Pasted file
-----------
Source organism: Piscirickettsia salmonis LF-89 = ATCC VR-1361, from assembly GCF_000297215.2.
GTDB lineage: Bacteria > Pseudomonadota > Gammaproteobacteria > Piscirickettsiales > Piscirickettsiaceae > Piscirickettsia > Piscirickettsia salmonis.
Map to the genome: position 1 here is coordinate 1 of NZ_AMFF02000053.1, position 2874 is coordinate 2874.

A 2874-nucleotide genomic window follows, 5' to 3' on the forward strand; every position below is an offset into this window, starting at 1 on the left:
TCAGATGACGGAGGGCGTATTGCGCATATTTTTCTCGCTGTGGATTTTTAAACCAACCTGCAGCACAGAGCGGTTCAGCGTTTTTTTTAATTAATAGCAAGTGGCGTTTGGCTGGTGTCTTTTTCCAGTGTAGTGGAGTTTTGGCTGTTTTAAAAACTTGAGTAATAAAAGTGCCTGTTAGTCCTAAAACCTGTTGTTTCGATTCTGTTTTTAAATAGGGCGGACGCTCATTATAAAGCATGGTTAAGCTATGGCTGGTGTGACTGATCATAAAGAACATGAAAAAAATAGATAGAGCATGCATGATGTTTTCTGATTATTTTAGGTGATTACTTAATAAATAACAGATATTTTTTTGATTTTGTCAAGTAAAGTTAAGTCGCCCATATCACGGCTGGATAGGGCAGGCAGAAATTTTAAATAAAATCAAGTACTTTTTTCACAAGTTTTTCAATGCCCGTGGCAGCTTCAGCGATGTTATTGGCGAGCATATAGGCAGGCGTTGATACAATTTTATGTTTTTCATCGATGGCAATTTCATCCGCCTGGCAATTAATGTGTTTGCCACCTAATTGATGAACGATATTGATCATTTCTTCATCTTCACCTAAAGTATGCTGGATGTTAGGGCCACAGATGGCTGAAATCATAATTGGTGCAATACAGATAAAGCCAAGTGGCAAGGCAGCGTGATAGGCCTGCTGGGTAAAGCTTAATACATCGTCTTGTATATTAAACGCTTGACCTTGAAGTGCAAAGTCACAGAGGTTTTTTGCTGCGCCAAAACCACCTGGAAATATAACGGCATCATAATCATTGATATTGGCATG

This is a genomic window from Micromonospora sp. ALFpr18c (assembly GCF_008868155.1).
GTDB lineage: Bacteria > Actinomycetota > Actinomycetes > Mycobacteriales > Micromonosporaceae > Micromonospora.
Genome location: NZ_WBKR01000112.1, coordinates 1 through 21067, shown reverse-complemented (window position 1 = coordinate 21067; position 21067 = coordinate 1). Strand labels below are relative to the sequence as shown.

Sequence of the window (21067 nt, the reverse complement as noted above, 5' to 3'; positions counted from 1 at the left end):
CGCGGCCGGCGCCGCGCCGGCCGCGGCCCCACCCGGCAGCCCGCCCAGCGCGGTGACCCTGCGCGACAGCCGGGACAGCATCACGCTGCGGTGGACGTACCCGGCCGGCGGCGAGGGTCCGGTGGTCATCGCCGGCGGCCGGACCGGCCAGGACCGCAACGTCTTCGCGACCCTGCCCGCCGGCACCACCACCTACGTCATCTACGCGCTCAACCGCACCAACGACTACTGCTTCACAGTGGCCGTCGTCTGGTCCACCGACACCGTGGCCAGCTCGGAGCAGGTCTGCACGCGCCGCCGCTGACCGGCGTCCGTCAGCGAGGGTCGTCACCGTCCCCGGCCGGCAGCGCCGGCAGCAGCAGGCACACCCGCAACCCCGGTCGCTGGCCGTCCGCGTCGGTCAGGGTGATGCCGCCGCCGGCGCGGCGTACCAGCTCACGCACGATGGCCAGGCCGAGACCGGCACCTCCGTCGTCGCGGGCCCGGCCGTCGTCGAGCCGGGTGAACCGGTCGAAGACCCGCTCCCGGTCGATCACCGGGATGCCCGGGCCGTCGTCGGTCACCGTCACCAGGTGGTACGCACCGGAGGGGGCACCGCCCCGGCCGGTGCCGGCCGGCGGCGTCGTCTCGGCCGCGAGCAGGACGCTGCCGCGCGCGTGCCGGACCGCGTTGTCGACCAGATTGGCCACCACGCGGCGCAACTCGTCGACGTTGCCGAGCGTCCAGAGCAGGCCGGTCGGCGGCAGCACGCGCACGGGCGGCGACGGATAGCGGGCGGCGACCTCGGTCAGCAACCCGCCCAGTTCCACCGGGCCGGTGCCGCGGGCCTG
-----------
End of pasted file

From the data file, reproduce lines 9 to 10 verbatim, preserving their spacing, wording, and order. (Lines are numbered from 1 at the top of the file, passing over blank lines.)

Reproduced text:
Sequence of the window (21067 nt, the reverse complement as noted above, 5' to 3'; positions counted from 1 at the left end):
CGCGGCCGGCGCCGCGCCGGCCGCGGCCCCACCCGGCAGCCCGCCCAGCGCGGTGACCCTGCGCGACAGCCGGGACAGCATCACGCTGCGGTGGACGTACCCGGCCGGCGGCGAGGGTCCGGTGGTCATCGCCGGCGGCCGGACCGGCCAGGACCGCAACGTCTTCGCGACCCTGCCCGCCGGCACCACCACCTACGTCATCTACGCGCTCAACCGCACCAACGACTACTGCTTCACAGTGGCCGTCGTCTGGTCCACCGACACCGTGGCCAGCTCGGAGCAGGTCTGCACGCGCCGCCGCTGACCGGCGTCCGTCAGCGAGGGTCGTCACCGTCCCCGGCCGGCAGCGCCGGCAGCAGCAGGCACACCCGCAACCCCGGTCGCTGGCCGTCCGCGTCGGTCAGGGTGATGCCGCCGCCGGCGCGGCGTACCAGCTCACGCACGATGGCCAGGCCGAGACCGGCACCTCCGTCGTCGCGGGCCCGGCCGTCGTCGAGCCGGGTGAACCGGTCGAAGACCCGCTCCCGGTCGATCACCGGGATGCCCGGGCCGTCGTCGGTCACCGTCACCAGGTGGTACGCACCGGAGGGGGCACCGCCCCGGCCGGTGCCGGCCGGCGGCGTCGTCTCGGCCGCGAGCAGGACGCTGCCGCGCGCGTGCCGGACCGCGTTGTCGACCAGATTGGCCACCACGCGGCGCAACTCGTCGACGTTGCCGAGCGTCCAGAGCAGGCCGGTCGGCGGCAGCACGCGCACGGGCGGCGACGGATAGCGGGCGGCGACCTCGGTCAGCAACCCGCCCAGTTCCACCGGGCCGGTGCCGCGGGCCTG